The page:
Absent the penultimate sentence, the last would seem to equate “belief” with “the mental attitude, itself” and to indicate the “need” in Hopkins for a “change” of it. Given the penultimate sentence, however, as well as the qualifying phrase “like the rest of us”, this reading can be ruled out. Instead, Richards must be equating “the mental attitude, itself” with the “need” for “change”, as if it were the essence of the exercise of mind to deploy itself freely on a kind of fulcrum, across an open gap in different possible experiential takes. Richards may have been suggesting that Hopkins misconceived his (and our) “need” — whereas he thought he “needed” “beliefs”, what he really “needed” was appreciation of our potential to effect “a change in belief, the mental attitude, itself”. Hence Richards’ intense preoccupation with ambiguity, multiple definition and the meanings, plural, of meaning — and even with that which is “between truth and truth” (the title of a 1931 essay3 by Richards).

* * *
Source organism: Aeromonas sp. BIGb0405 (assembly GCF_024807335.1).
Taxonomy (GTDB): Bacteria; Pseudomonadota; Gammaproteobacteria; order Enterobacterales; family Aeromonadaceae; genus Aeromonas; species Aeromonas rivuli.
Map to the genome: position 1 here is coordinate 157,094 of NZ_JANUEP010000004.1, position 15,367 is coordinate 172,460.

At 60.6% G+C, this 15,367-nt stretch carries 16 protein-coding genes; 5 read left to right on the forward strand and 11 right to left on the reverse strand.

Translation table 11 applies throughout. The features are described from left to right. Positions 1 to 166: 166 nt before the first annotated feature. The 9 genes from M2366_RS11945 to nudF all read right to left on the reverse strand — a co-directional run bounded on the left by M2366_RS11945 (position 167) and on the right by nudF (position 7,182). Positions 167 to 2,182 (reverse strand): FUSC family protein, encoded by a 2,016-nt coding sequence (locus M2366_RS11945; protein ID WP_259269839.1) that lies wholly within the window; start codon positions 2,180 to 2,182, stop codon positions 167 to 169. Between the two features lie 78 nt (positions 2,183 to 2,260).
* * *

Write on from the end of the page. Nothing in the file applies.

For McLuhan this “gap  is where the action is” and is first of all ontological — and then, because ontological, therefore operative in all human experience. Its transitivity is what enables perception, thus also the learning and use of language, thus all the distinctively human occupations in the arts and sciences.

Between Richards and McLuhan, then, the central difference is not that Richards values human freedom as fundamental and McLuhan does not. Instead, both value human freedom as fundamental, but draw very different consequences from this.  For Richards, freedom undercuts perception and especially ontological perception, precisely because it could be different (if not possibly different, then not possibly free); for McLuhan, freedom enables perception and especially ontological perception, precisely because this opens a new relationship with the environment (one that a plant or an animal lacks) on the basis of which something like language (and so, truth and value) first becomes possible.

 

 

  1. ‘Gerard Hopkins’ was reissued by Richards in his “uncollected essays”, Complementaries (1976).